New Illinois Law Allows Plaintiffs to Collect Pretrial Interest
When an injured victim files a personal injury claim, their hope is that the case will be resolved quickly and they'll get the money they need as soon as possible. But that's not always the case. Sometimes, if the case has to go to trial, it can take several years for a verdict to be reached, and for the plaintiff (the injured party) to receive their money. In situations like this, pretrial interest can be requested.
When a client has been injured in an accident and their case has to go to court, it's rare for the timeline of the injury case
to move quickly. Because of this, some states allow the injured victim's attorney to seek additional compensation for the undesirable waiting period that was out of the control of the client.
This is known as pre-judgment interest (or pretrial interest), and in most states, it amounts to 6% interest on the money awarded by the court during the waiting period.
Illinois Joins Other States in Allowing Pretrial Interest in Personal Injury Cases
In late May 2021, Illinois Governor J.B. Pritzker signed a law
that allows for plaintiffs (the injured party) to collect pretrial interest on money awarded in personal injury and wrongful death lawsuits.
This signing comes after Pritzker vetoed a previous version of the law earlier this year because it allowed for 9% interest instead of the now allowed 6%.
The new amendment (Senate Bill 72
) grants plaintiffs 6% pretrial interest on money awarded to them in personal injury and wrongful death lawsuits.
Before this new law was passed, Illinois already had a law regarding interest on verdicts. But that law only allowed plaintiffs to receive 9% interest from the time the court awarded the money to the time the payment was received. This new law allows plaintiffs to receive interest on their money from the time the lawsuit is filed to the time the court awards them their verdict.
To put it into simpler language, an injured victim can now collect 6% interest on the money they win in court, starting from the time they are injured or find out they are injured until the time they get paid. So if it takes 2 years to get their money because of delay tactics by the opposing attorneys, the injured person will also be awarded interest for those 2 years on any money they were awarded.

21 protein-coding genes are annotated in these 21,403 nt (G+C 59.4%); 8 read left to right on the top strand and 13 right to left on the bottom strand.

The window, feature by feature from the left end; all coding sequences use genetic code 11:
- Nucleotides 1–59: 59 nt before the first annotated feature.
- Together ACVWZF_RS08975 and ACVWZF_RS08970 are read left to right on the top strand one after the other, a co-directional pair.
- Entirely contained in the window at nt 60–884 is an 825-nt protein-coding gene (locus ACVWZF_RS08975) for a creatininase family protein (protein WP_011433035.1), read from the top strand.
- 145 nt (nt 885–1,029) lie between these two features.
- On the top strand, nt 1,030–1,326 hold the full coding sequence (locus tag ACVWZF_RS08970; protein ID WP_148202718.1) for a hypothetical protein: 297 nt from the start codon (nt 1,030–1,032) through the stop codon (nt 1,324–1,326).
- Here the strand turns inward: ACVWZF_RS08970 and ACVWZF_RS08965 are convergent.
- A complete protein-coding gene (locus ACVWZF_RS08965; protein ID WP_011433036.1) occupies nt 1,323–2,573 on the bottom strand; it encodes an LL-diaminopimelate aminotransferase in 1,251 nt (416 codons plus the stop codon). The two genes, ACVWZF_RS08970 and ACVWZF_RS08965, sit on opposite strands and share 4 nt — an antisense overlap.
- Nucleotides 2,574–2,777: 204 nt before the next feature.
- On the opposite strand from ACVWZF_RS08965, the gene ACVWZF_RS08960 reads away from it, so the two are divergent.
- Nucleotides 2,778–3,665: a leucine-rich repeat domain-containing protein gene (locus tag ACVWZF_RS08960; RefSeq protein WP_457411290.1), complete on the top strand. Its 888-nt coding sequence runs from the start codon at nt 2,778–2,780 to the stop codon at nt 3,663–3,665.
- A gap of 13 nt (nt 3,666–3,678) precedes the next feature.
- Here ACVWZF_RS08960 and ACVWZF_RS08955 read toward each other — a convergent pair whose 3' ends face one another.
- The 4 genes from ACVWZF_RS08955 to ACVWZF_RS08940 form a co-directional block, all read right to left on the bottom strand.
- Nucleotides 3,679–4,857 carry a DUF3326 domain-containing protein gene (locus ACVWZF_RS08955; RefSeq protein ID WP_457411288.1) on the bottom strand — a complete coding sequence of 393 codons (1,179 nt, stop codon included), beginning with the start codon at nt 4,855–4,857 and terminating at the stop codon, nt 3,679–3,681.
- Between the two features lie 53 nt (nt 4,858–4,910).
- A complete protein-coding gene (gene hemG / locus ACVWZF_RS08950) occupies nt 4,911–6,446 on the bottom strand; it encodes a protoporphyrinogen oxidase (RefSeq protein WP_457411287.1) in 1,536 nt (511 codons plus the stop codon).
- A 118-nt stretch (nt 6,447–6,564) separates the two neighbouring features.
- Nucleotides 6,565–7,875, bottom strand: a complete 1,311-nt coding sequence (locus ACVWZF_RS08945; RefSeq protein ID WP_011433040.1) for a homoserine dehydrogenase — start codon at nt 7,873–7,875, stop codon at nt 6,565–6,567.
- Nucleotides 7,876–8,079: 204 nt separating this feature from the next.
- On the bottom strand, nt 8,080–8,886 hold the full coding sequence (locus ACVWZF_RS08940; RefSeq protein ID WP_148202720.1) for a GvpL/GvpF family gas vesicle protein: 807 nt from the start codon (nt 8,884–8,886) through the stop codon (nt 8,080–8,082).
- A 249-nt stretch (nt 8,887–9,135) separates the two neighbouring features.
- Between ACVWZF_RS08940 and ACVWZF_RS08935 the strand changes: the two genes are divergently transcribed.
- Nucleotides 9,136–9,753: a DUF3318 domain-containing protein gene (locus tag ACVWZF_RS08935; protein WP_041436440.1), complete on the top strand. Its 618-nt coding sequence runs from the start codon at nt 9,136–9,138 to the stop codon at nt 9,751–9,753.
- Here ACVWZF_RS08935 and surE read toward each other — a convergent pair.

A Few Things to Know About Illinois' Pretrial Interest Law
- It should be noted that the pre-judgment interest only applies to cases that go to verdict. So if your case takes a long time but is settled before it goes to trial, you are not entitled to any interest.
- The new law goes into effect on June 21, 2021.
- The prejudgment interest would begin to accrue on the date the lawsuit is filed and would continue to accrue for up to 5 years on all damages including future lost wages, future medical expenses, and pain and suffering. It does not include punitive damages, sanctions, attorney fees, and costs.
- This law does not apply to local public entities, which includes lawsuits against a county, city, village, township, school district, district, authority, municipal corporation, or any other political subdivision.
- For lawsuits filed before the law goes into effect, interest will start to accrue on the bill’s effective date.
What Proponents and Critics Have to Say About the New Law
Proponents of the pretrial interest law say that it will encourage insurance companies, defendants, and their attorneys to settle with plaintiffs out of court or to settle as soon as possible. Every moment that they purposefully drag their feet, it'll be costing the defendant money. One of the bill's supporters—the Illinois Trial Lawyers Association—says the bill will protect the injured and expedite the resolution of cases by encouraging defendants to settle early or litigate fast. This means victims with serious injuries will have to wait less time to get the money they so desperately need to rebuild their lives
Critics say that the new law will dramatically increase litigation costs on manufacturers, hospitals, and doctors, who are usually defendants in these types of cases. They also claim that the bill will inflate settlements which will get passed on to consumers. However, if they paid or offered what was fair within a reasonable amount of time, they could avoid the extra costs of going to court and the interest penalties after verdict.
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